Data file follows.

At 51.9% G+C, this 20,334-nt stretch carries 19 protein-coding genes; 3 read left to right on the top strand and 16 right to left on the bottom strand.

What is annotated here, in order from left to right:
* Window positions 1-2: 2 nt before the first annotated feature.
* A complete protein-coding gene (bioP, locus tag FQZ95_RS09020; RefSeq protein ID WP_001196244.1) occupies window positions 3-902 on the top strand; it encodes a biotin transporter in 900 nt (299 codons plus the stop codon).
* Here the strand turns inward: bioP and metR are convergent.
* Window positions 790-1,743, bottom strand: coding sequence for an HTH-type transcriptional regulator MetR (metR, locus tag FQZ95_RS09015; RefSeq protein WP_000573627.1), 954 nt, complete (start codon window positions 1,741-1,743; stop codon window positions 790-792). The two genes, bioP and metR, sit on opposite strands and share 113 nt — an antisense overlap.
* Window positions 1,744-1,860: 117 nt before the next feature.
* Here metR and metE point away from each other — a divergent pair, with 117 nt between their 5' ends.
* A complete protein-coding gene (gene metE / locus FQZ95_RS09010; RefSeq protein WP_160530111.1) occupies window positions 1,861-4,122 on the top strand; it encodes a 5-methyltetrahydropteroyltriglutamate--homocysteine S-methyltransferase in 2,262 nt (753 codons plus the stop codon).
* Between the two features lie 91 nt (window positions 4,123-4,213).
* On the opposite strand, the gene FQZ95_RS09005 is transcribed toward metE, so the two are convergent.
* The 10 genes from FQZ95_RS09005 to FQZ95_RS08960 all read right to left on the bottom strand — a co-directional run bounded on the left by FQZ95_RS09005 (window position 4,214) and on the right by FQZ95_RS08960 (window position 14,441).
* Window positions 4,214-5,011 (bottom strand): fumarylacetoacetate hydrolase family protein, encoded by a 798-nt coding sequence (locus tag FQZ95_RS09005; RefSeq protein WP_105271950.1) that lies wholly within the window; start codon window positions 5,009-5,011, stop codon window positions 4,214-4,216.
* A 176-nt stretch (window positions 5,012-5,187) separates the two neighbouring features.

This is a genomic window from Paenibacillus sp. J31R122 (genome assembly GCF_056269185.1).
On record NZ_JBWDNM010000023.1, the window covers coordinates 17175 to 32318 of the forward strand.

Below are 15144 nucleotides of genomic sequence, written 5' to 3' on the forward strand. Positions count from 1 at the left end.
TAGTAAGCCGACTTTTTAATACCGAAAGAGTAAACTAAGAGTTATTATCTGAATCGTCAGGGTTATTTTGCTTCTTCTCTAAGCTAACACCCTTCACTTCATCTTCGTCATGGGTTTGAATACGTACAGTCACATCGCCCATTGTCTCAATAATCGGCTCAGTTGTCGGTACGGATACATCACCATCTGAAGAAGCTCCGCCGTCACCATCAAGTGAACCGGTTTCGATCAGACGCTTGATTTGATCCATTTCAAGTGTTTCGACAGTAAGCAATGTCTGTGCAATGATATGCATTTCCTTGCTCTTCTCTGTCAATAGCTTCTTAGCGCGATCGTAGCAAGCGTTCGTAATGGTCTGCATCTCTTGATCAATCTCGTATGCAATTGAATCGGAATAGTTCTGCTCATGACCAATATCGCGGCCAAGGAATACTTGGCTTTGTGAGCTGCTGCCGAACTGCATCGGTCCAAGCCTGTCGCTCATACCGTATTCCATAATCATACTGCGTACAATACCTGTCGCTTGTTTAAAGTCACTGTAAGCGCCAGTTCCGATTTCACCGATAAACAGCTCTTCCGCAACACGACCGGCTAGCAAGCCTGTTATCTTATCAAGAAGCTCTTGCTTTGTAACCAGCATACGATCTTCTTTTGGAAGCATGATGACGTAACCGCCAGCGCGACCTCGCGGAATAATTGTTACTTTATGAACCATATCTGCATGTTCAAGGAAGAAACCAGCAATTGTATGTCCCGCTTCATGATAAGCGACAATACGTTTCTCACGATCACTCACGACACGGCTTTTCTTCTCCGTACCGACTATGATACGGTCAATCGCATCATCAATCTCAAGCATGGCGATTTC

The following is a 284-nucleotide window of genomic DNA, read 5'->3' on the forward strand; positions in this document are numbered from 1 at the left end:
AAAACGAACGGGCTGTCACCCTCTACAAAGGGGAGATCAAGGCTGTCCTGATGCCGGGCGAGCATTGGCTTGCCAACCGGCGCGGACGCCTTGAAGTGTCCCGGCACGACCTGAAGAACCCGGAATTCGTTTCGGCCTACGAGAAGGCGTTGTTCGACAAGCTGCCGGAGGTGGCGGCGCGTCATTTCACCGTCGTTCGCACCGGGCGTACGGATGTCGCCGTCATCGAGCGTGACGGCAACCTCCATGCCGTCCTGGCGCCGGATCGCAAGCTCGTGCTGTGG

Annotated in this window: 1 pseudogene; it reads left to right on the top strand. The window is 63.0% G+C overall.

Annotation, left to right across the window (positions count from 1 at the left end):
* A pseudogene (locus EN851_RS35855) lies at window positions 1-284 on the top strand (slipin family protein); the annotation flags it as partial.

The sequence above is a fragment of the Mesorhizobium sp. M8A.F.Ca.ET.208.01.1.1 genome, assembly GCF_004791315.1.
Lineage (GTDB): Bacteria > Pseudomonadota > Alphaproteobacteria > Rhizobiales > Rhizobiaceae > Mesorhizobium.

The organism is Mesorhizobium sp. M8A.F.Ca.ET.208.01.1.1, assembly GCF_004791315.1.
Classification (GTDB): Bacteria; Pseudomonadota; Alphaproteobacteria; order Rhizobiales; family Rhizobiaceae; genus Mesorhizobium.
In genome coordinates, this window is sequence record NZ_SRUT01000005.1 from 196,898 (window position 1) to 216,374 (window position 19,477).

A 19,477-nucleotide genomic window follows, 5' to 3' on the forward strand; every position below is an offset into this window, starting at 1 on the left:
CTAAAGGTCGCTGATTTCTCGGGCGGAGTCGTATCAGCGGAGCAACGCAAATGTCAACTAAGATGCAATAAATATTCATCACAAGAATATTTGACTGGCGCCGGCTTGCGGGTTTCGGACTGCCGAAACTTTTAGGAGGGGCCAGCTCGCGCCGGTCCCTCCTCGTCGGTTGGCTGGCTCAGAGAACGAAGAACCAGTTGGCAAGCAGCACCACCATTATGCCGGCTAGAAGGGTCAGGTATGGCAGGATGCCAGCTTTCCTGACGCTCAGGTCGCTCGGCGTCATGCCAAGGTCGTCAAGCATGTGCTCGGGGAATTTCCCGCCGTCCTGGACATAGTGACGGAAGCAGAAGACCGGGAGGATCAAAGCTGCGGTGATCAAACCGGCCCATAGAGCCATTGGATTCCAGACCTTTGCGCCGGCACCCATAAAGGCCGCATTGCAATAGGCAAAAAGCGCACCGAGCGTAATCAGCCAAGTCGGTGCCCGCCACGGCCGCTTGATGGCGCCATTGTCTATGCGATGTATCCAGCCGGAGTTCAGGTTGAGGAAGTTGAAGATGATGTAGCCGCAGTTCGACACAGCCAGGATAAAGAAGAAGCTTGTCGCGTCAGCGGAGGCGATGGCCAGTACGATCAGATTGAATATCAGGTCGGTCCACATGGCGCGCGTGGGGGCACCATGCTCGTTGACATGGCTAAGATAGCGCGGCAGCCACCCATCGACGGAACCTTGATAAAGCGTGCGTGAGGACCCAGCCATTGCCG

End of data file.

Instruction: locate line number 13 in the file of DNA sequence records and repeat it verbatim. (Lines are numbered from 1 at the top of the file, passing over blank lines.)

* Window positions 4,214-5,011 (bottom strand): fumarylacetoacetate hydrolase family protein, encoded by a 798-nt coding sequence (locus tag FQZ95_RS09005; RefSeq protein WP_105271950.1) that lies wholly within the window; start codon window positions 5,009-5,011, stop codon window positions 4,214-4,216.